Coronavirus, QAnon, Trump: Your Monday Briefing

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Good morning.

We’re covering the steep increase in coronavirus cases in Europe, the growing popularity of QAnon among Germany’s far-right fringe and the latest investigation into Trump’s tax returns.

The mythology and language that QAnon uses — including claims of ritual child murder and revenge fantasies against liberal elites — conjure ancient anti-Semitic tropes and putsch fantasies that have long animated Germany’s far-right fringe. Now those groups are seeking to harness the theory’s viral popularity to reach a wider audience, among them vaccine opponents, fringe thinkers and ordinary citizens who question the threat of the pandemic.

A wider view: Officials are baffled that a seemingly wacky conspiracy theory has resonated in Germany. Polls show that trust in the current government is high, while the far-right Alternative for Germany party, or AfD, has been struggling.

Ms. Wender called on the photographer Camila Falquez, known for her distinctly formal yet whimsical portraits. “I was just excited to see what they would do together,” Ms. Wender said. “Camila is so good at creating these worlds with people.” Ms. Falquez would have only 45 minutes to create that world from the actress’s garden, while keeping a safe distance and wearing P.P.E.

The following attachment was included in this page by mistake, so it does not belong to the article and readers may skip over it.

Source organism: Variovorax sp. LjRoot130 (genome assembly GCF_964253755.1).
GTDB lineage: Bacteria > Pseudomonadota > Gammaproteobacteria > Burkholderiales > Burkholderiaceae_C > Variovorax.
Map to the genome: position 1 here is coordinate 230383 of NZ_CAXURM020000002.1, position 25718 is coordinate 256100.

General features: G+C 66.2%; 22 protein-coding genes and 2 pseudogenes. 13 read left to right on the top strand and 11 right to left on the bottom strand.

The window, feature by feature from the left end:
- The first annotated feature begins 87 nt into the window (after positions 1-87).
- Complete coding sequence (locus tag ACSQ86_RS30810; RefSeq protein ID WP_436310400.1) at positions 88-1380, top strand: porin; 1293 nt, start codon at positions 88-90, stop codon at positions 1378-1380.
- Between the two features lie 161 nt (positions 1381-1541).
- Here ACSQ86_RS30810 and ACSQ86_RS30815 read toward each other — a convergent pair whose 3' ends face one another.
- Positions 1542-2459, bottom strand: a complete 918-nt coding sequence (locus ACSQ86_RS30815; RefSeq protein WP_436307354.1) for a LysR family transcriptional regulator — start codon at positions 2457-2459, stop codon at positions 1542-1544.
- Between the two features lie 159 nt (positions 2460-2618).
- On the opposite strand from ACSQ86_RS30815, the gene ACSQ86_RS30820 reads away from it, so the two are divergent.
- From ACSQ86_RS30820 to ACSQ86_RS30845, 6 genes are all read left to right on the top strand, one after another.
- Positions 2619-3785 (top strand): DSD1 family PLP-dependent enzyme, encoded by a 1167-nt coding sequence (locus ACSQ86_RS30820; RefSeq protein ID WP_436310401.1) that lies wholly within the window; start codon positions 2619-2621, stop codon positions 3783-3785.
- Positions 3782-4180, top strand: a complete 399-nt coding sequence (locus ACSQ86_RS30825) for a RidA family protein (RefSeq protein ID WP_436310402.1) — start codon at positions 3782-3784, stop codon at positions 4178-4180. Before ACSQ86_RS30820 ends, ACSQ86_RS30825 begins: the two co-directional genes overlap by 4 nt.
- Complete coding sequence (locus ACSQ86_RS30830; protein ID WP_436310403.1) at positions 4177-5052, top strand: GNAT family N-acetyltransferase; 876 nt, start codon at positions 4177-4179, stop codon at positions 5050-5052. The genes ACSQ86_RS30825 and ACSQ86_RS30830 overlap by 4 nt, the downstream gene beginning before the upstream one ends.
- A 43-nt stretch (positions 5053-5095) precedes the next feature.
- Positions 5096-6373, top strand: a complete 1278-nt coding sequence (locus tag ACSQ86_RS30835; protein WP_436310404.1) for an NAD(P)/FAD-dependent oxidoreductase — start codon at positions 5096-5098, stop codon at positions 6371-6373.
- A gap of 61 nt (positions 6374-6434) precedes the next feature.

“I didn’t know what was going to happen,” Ms. Falquez said, “so I decided to light a little candle in my altar and ask for the best.”

Despite an ominous forecast for rain, drizzle gave way to an overcast sky that served as one huge, soft source of natural light, the best condition for an outdoor shoot. The animals, unperturbed by the photographer at work, ambled up to smell the camera and followed Ms. Rossellini around the house.

“I can’t believe this; I love my job,” Ms. Falquez recalled with a laugh.

For one shot, Ms. Falquez said, Ms. Rossellini was excited to put a doll on her head. For another, Ms. Rossellini fetched a chicken to hold.

Ms. Falquez had been ruminating on the effects of the pandemic for months. On that day, she recalled thinking about how unifying it seemed. “What’s beautiful is that Isabella Rossellini is changing how she does her thing. Even that woman,” she said. “We’re all in this together for real. And actually, I’m really happy with the photos. It’s art evolving through a lot of pain and challenges. It’s all of us.”

Thanks for starting your day with The Times. See you next time.

— Natasha

Thank you
To Theodore Kim and Jahaan Singh for the break from the news. You can reach the team at
[email protected]

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